I recently had an article from a major publication emailed by a home buyer, on the Top 5 blunders of Internet Home Buying. They felt some of it was a little contradictory and confusing, and after taking a read I can see what they mean. While it does have some excellent points, it also appears to have one thought opposing another, and coming up short on advise. I thought I'd review and add my comments and my own general home buying guide.
The article's first topic starts with suggesting that unless a seasoned real estate investor, their #1 is home buyers should seek the assistance of a REALTOR®. Why? The legal and many other challenges of purchasing a home. Personally I've found many investors use agents for the information and assistance they provide. Home buying is a complex process, and usually involves much more than simply finding an online listing that may or may not exist, and we'll get to that in a moment.
True comparable values, contracts and contingencies, earnest money deposits, financing, counter-offers, taxes, fees and assessments, inspections, title companies... it can become overwhelming, time consuming, and costly, especially for those attempting to learn on the fly. Having someone experienced in all this and the many other potential issues that can crop up in each individual sale can be very valuable.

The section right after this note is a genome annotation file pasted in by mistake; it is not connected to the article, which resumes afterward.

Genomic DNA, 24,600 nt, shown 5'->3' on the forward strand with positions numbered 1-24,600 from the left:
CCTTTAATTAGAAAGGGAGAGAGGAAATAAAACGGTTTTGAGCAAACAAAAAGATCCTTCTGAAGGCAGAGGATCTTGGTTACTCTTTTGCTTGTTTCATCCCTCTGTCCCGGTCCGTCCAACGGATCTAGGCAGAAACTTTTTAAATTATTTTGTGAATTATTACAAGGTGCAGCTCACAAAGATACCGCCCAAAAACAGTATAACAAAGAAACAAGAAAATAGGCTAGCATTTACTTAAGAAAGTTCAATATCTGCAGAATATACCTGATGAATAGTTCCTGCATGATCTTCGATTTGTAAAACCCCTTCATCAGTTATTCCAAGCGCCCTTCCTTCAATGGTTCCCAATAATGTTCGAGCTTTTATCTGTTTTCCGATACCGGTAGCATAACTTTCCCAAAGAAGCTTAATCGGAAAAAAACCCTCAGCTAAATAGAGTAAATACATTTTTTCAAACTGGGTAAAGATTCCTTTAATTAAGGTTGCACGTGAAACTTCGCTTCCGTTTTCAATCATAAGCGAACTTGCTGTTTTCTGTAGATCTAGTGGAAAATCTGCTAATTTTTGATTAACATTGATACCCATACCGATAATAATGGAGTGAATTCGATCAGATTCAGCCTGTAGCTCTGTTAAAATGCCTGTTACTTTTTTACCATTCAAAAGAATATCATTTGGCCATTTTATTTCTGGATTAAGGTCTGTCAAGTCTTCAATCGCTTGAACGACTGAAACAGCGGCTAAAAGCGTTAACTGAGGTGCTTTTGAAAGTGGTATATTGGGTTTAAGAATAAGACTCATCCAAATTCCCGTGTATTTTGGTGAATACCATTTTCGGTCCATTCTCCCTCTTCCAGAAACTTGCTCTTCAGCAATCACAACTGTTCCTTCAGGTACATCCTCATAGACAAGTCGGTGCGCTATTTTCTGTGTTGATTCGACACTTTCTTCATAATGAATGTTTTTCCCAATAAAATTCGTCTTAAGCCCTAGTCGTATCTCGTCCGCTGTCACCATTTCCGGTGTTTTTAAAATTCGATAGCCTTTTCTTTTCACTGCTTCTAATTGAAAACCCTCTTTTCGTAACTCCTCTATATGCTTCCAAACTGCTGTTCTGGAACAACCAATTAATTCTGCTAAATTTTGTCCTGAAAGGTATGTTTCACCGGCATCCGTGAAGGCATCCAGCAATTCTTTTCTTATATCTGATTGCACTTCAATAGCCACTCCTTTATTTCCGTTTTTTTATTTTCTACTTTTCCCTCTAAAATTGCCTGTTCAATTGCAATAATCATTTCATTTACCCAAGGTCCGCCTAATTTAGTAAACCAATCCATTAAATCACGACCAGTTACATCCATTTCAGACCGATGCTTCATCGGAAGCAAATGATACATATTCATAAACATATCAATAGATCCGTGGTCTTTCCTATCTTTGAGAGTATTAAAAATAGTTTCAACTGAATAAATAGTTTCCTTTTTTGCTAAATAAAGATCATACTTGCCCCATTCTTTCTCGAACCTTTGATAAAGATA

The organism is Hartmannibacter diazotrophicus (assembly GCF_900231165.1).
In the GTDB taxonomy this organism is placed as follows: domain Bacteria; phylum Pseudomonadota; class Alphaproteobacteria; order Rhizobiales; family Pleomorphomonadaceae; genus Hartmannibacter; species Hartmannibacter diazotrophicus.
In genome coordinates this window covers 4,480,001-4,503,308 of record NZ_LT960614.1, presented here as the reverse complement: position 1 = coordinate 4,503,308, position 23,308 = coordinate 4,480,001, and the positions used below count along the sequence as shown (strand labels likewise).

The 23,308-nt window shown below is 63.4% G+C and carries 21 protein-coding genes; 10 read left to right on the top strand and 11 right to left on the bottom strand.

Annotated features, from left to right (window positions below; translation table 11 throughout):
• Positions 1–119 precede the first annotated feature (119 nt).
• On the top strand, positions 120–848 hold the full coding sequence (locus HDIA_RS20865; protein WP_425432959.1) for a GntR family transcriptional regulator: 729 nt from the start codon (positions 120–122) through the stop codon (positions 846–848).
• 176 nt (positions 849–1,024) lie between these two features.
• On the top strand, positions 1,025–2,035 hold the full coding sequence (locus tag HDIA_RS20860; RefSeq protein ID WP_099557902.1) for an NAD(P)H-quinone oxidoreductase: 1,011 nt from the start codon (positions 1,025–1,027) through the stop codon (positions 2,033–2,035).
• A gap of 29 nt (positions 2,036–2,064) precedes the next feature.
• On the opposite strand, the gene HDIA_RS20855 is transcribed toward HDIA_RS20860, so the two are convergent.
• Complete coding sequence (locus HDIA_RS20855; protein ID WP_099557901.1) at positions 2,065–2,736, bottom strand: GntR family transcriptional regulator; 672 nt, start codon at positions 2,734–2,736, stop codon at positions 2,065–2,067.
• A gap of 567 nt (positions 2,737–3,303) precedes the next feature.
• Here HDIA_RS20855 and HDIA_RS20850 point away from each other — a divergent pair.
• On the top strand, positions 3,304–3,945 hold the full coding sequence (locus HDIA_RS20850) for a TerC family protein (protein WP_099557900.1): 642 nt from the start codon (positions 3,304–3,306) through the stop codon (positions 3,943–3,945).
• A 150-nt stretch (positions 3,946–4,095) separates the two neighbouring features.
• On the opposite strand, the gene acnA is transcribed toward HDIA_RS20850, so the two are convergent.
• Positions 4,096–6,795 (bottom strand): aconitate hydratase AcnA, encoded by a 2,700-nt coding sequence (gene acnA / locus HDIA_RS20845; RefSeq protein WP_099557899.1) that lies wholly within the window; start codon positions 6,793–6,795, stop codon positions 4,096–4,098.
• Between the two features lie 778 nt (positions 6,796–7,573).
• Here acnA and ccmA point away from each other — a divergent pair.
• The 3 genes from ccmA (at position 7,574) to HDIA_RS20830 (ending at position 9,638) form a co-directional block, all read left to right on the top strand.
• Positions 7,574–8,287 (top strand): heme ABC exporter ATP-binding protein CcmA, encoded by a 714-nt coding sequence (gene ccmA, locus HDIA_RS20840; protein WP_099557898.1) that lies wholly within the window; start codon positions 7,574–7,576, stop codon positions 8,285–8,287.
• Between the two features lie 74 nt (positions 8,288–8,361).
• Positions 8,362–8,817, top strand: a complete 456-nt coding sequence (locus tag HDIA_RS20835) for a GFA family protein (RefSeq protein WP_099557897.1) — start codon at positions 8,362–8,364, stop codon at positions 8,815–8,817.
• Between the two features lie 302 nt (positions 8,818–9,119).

The #2 Blunder of looking too narrowly. I can also agree with this to a point, but there is a much more efficient solution. The article states that there is an overwhelming amount of information and 'popular' real estate searches, and that's true. It goes on to say that these websites may not have the latest up-to-date listings. This is VERY true, and it actually goes beyond that. I can't tell you the number of times I've been contacted about homes found on the Internet that are not listed or even for sale anywhere, have been sold or are contingent / pending an offer, or the site list a price that is nowhere near reality. This only adds additional confusion for a buyer...and can drive an agent crazy trying to find a property or a price that doesn't exist.
This topic goes on to include looking for local agents and their blogs for more current information. There I can again agree, but that's where it stops short. Most all local REALTORS® offer a search of their local MLS, where the most up-to-the-moment information is found and includes foreclosures / REOs, or bank owned homes.